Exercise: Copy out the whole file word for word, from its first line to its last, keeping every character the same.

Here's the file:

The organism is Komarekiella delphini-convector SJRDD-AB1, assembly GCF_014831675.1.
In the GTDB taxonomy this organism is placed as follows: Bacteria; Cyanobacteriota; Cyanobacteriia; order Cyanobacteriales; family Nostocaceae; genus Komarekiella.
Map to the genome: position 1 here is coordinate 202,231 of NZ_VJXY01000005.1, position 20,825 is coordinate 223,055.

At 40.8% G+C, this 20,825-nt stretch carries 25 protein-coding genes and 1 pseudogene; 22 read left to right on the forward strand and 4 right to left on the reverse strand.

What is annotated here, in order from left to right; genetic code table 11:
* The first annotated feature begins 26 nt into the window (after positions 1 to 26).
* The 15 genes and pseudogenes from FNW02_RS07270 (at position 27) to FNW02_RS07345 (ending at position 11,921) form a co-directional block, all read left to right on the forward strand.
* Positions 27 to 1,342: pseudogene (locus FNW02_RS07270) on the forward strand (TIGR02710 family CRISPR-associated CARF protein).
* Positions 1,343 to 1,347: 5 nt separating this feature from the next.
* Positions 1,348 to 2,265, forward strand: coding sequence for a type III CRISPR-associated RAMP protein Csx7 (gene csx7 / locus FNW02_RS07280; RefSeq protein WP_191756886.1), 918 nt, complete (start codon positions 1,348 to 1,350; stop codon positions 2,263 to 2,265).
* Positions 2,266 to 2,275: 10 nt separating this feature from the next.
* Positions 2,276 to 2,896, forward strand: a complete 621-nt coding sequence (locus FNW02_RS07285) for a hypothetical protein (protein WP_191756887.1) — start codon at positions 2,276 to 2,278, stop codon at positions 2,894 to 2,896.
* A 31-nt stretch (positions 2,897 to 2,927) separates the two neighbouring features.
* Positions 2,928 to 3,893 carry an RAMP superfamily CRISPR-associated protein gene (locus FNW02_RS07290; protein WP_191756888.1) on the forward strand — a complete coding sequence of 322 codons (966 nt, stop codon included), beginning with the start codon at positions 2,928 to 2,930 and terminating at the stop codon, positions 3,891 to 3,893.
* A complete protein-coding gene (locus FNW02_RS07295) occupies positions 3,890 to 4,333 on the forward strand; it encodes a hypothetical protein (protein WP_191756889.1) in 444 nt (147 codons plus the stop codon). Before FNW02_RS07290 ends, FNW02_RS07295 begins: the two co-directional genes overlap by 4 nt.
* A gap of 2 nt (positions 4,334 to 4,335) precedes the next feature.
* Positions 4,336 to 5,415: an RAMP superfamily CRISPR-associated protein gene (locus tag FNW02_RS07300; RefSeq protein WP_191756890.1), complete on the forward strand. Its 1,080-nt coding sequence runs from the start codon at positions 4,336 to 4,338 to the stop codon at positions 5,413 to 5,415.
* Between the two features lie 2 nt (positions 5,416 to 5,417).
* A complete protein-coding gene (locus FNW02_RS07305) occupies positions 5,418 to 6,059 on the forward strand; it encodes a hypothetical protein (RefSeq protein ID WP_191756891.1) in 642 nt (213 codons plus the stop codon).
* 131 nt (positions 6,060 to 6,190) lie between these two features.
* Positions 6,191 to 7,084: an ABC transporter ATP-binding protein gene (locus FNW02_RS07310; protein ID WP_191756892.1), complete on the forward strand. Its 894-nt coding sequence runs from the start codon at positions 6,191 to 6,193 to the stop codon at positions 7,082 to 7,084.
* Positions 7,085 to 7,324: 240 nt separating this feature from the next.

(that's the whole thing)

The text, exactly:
The organism is Komarekiella delphini-convector SJRDD-AB1, assembly GCF_014831675.1.
In the GTDB taxonomy this organism is placed as follows: Bacteria; Cyanobacteriota; Cyanobacteriia; order Cyanobacteriales; family Nostocaceae; genus Komarekiella.
Map to the genome: position 1 here is coordinate 202,231 of NZ_VJXY01000005.1, position 20,825 is coordinate 223,055.

At 40.8% G+C, this 20,825-nt stretch carries 25 protein-coding genes and 1 pseudogene; 22 read left to right on the forward strand and 4 right to left on the reverse strand.

What is annotated here, in order from left to right; genetic code table 11:
* The first annotated feature begins 26 nt into the window (after positions 1 to 26).
* The 15 genes and pseudogenes from FNW02_RS07270 (at position 27) to FNW02_RS07345 (ending at position 11,921) form a co-directional block, all read left to right on the forward strand.
* Positions 27 to 1,342: pseudogene (locus FNW02_RS07270) on the forward strand (TIGR02710 family CRISPR-associated CARF protein).
* Positions 1,343 to 1,347: 5 nt separating this feature from the next.
* Positions 1,348 to 2,265, forward strand: coding sequence for a type III CRISPR-associated RAMP protein Csx7 (gene csx7 / locus FNW02_RS07280; RefSeq protein WP_191756886.1), 918 nt, complete (start codon positions 1,348 to 1,350; stop codon positions 2,263 to 2,265).
* Positions 2,266 to 2,275: 10 nt separating this feature from the next.
* Positions 2,276 to 2,896, forward strand: a complete 621-nt coding sequence (locus FNW02_RS07285) for a hypothetical protein (protein WP_191756887.1) — start codon at positions 2,276 to 2,278, stop codon at positions 2,894 to 2,896.
* A 31-nt stretch (positions 2,897 to 2,927) separates the two neighbouring features.
* Positions 2,928 to 3,893 carry an RAMP superfamily CRISPR-associated protein gene (locus FNW02_RS07290; protein WP_191756888.1) on the forward strand — a complete coding sequence of 322 codons (966 nt, stop codon included), beginning with the start codon at positions 2,928 to 2,930 and terminating at the stop codon, positions 3,891 to 3,893.
* A complete protein-coding gene (locus FNW02_RS07295) occupies positions 3,890 to 4,333 on the forward strand; it encodes a hypothetical protein (protein WP_191756889.1) in 444 nt (147 codons plus the stop codon). Before FNW02_RS07290 ends, FNW02_RS07295 begins: the two co-directional genes overlap by 4 nt.
* A gap of 2 nt (positions 4,334 to 4,335) precedes the next feature.
* Positions 4,336 to 5,415: an RAMP superfamily CRISPR-associated protein gene (locus tag FNW02_RS07300; RefSeq protein WP_191756890.1), complete on the forward strand. Its 1,080-nt coding sequence runs from the start codon at positions 4,336 to 4,338 to the stop codon at positions 5,413 to 5,415.
* Between the two features lie 2 nt (positions 5,416 to 5,417).
* A complete protein-coding gene (locus FNW02_RS07305) occupies positions 5,418 to 6,059 on the forward strand; it encodes a hypothetical protein (RefSeq protein ID WP_191756891.1) in 642 nt (213 codons plus the stop codon).
* 131 nt (positions 6,060 to 6,190) lie between these two features.
* Positions 6,191 to 7,084: an ABC transporter ATP-binding protein gene (locus FNW02_RS07310; protein ID WP_191756892.1), complete on the forward strand. Its 894-nt coding sequence runs from the start codon at positions 6,191 to 6,193 to the stop codon at positions 7,082 to 7,084.
* Positions 7,085 to 7,324: 240 nt separating this feature from the next.